Arizona Barrel Cactus, Candy Barrel Cactus, Southwestern Barrel Cactus, Fishhook Barrel Cactus, Biznaga de Aqua
Synonyms of Ferocactus wislizeni: (13) (Updated on 11-7-21 from Plants of the World Online): Echinocactus arizonicus R.E.Kunze, Echinocactus falconeri Orcutt, Echinocactus wislizeni Engelm., Echinocactus wislizeni var. albispinus Toumey, Echinocactus wislizeni f. albispinus (Toumey) Schelle, Echinocactus wislizeni f. phoeniceus (R.E.Kunze) Schelle, Echinocactus wislizeni var. phoeniceus R.E.Kunze, Ferocactus arizonicus (R.E.Kunze) Orcutt, Ferocactus falconeri (Orcutt) Orcutt, Ferocactus phoeniceus (R.E.Kunze) Orcutt, Ferocactus wislizeni var. albispinus (Toumey) Y.Itô, Ferocactus wislizeni var. flalconeri (Orcutt) Y.Itô, Ferocactus wislizeni var. phoeniceus (R.E.Kunze) Y.Itô
Ferocactus wislizeni (Engelm.) Britton & Rose is the correct and accepted scientific name for this species of Ferocactus. It was named and described as such by Nathaniel Lord Britton and Joseph Nelson Rose in Cactaceae in 1922. It was first named Echinocactus wislizeni by Georg (George) Engelmann. The International Plant Names Index says the name was published in Wislizeni Tour North Mexico 96. Tropicos says it was published in Memoir of a Tour to Northern Mexico in 1848 and includes Friedrich Adolph Wislizenus as the in-author. The tour was connected with Col. Doniphan’s Expedition in 1846 and 1947.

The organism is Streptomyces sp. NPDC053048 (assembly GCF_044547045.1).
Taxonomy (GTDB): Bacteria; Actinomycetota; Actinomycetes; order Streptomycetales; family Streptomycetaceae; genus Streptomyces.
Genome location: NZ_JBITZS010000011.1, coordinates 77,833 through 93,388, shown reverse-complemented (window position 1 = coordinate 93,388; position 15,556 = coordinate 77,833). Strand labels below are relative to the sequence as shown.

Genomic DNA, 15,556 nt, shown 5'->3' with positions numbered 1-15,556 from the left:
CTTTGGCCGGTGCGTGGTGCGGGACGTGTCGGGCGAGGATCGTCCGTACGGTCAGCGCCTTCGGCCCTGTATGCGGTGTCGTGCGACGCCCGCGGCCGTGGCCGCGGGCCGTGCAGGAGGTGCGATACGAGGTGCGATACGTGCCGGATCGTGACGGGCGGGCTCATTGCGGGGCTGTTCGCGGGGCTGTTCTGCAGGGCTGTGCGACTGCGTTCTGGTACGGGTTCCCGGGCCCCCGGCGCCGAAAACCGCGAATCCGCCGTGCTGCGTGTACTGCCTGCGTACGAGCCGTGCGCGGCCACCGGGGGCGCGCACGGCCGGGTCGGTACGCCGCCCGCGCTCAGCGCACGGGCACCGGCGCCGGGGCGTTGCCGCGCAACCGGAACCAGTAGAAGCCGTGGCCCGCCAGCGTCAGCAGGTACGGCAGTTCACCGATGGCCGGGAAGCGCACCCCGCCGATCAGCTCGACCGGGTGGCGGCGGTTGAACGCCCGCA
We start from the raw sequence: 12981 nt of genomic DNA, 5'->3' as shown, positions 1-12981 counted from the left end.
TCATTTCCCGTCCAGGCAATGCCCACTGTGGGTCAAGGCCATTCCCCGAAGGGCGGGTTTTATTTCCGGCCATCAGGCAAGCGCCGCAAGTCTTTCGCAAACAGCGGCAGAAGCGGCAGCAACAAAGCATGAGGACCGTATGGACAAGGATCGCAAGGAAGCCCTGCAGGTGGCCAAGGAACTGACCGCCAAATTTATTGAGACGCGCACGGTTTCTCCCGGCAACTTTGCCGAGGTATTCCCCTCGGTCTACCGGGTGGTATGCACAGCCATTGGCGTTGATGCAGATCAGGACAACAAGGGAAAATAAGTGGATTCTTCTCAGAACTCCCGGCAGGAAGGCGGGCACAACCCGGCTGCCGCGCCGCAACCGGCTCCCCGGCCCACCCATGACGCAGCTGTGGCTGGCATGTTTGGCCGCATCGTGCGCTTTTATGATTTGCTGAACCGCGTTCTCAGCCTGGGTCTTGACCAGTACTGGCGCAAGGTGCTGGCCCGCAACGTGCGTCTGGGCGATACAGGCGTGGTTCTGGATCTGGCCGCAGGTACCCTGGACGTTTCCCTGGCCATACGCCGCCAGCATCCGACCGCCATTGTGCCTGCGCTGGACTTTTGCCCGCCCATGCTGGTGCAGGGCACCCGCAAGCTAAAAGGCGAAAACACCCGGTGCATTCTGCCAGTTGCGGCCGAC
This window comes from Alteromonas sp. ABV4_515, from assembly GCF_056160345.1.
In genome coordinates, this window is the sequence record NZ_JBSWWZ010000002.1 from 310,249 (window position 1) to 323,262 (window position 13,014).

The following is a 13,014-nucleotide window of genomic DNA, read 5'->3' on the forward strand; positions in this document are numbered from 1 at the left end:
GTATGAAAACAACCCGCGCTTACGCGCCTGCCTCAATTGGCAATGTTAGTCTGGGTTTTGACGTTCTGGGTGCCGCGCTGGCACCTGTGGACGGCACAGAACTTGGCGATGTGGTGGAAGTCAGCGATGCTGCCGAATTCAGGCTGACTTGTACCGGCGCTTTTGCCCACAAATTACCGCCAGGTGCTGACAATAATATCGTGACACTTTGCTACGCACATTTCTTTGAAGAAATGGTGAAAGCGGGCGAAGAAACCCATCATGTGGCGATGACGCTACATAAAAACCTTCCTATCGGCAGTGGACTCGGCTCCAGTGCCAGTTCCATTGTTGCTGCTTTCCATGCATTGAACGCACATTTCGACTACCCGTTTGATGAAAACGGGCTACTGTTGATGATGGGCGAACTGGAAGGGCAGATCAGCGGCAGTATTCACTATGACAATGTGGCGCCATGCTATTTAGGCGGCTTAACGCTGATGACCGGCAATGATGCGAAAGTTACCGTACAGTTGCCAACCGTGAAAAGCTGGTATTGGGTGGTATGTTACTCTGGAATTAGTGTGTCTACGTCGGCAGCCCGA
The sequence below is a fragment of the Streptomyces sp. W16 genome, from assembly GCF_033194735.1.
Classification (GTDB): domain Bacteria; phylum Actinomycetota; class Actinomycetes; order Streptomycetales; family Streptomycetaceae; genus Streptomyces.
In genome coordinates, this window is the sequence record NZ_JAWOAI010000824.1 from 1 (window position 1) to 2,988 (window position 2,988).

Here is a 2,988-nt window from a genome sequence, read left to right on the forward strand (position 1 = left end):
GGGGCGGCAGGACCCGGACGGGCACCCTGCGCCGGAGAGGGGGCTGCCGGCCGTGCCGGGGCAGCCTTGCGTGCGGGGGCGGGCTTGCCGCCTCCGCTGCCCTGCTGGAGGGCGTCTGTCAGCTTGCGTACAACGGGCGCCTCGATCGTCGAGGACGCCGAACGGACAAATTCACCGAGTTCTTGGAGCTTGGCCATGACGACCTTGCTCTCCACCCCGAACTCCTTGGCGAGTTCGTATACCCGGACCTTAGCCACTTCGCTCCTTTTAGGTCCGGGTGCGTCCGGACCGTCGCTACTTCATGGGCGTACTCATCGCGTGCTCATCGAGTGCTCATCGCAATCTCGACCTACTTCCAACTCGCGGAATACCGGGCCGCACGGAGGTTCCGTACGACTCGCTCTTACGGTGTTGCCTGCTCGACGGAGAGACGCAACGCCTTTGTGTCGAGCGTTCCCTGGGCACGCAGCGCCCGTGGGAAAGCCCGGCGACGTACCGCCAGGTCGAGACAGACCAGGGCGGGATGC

The genus, Ferocactus Britton & Rose, was also named and described by Mr. Britton and Mr. Rose and in the same publication as the species.
As of 11-7-21 when this page was last updated, Plants of the World Online lists 30 accepted species in the Ferocactus genus. It is a member of the plant family Cactaceae with 146 genera. That number could change as updates are made.
THERE ARE SEVERAL LINKS AT THE BOTTOM OF THE PAGE FOR FURTHER READING.
I brought this Ferocactus wislizeni home from Lowe’s on March 29 (2019). It was one of those “Strawflowers” from Altman Plants with the fake flower hot glued to the top. I managed to find three other cactus to bring home that didn’t have a strawflower.
The plant was in a 4 oz. (2 1/2” diameter x 2 1/4” tall) pot. The plant was approximately 1 5/8″ tall x 2 1/8” wide without the spines. The label states (along with the name being misspelled):
“Ferocactus wislizenii is native to the deserts of Texas, Arizona, Baja California, and Mexico. It is believed that the spines were used in the past as fishhooks. The flowers are variable; usually yellow to a beautiful, glowing deep orange. Protect from frost to prevent scarring.”